On “Meet the Press” last Sunday, John Kerry admitted he had not been in Cambodia on Christmas in 1968, even though he said on the Senate floor that the memory had been “seared – seared in me.”

What Kerry told Tim Russert last Sunday was that he had been in Cambodia, but it was a different day, that he had “jumbled the two together, but we were five miles into Cambodia.” Then he brought up his famous “CIA guy,” insisting that he and his crew were five miles into Cambodia on a secret mission “with CIA agents – I believe they were CIA agents – special ops guys.”

Here we have it: the famous Kerry shifting sands. It wasn’t Christmas in 1968, but he still insists he was in Cambodia, but now with some secret squirrel CIA guys who have never come forward to validate Kerry’s new story.

But Kerry insists he has photographs that prove his new version: “I even have some photographs of it, and I can document it. And it has been documented.” Where, Sen. Kerry, where is the documentation?

A photograph of you holding today’s edition of the Boston Globe in front of the Massachusetts Turnpike Sign at the Cambridge entrance off Storrow Drive might prove something. But what are we going to get here? A 1968 photo of you in your swiftboat surrounded by some “CIA guys” holding handwritten signs saying “We’re in Cambodia now and it’s 1968, but not exactly Christmas.” What do CIA guys look like? Do they have signs too that say “I’m a CIA guy” – how are these supposed photos going to prove anything?

OK, you told Tim Russert you would release those photographs. So, let’s see them. How about posting them tomorrow on your website, JohnKerry.com?

You also told Russert you had the famous hat the CIA agent gave you: “I still have the hat he gave me, and I hope the guy would come out of the woodwork and say, ‘I’m the guy who went up with John Kerry. We delivered weapons to the Khmer Rouge on the coastline of Cambodia.” More lies. The Khmer Rouge weren’t involved in the war in 1968. There was no CIA guy, except in your secret imagination, Sen. Kerry. “And I have some photographs of that, and that’s what we did. So, you know, the two were jumbled together, but we were on the Cambodian border on Christmas eve, absolutely.”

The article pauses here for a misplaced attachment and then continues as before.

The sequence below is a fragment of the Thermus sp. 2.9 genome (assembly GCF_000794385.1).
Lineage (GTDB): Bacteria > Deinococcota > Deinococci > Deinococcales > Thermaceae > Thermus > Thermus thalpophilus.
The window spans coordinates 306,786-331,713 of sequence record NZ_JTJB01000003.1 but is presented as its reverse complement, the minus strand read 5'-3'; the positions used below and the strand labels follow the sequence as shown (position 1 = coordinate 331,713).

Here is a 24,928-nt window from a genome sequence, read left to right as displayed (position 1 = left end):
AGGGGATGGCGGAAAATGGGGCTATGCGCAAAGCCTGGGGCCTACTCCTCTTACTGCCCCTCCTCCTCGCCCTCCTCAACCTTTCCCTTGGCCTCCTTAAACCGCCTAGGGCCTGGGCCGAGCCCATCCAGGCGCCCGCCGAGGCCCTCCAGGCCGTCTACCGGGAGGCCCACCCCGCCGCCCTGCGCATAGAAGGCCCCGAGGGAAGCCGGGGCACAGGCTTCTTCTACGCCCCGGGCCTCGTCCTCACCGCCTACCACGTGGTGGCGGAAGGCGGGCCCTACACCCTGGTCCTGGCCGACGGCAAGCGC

Sounds like “hypothetical lying,” Senator. The more times you go over it in your imagination, the more real it seems to you. The problem is your versions keep changing – was it the medals or the ribbons you threw away during your 1971 anti-war protest in front of the U.S. Capitol? More shifting sand in an imagination that invents reality – that’s what it sounds like, Sen. Kerry.

Then there’s the little detail that your original story revolved around Richard Nixon being president in December 1968. The whole point of your story told on the Senate floor on March 27, 1986, was to accuse President Reagan of creating “another Vietnam” by taking unauthorized military actions in Central America, the same way President Nixon did when he ordered you into Cambodia on Christmas 1968. The problem is that President Nixon was not inaugurated until Jan. 20, 1969, and he wasn’t ordering anybody anywhere, at least not from the White House. Not a small detail, Senator. Your whole original lying story depended upon Nixon being in the White House in December 1968, so he could order you into Cambodia illegally.

The Christmas in Cambodia story is ridiculous, except that John Kerry has this bizarre need to place himself at the center of everything. What are we supposed to believe? That Nixon got into the White House and the first thing he said was “Give me the telephone. I’m going to order Lt. Kerry and his swiftboat crew into Cambodia with some secret squirrel CIA guys so we can clean up this whole Vietnam mess once and for all?” The story is preposterous, besides which, it never happened. That, Sen. Kerry, is what we mean by “a lie.”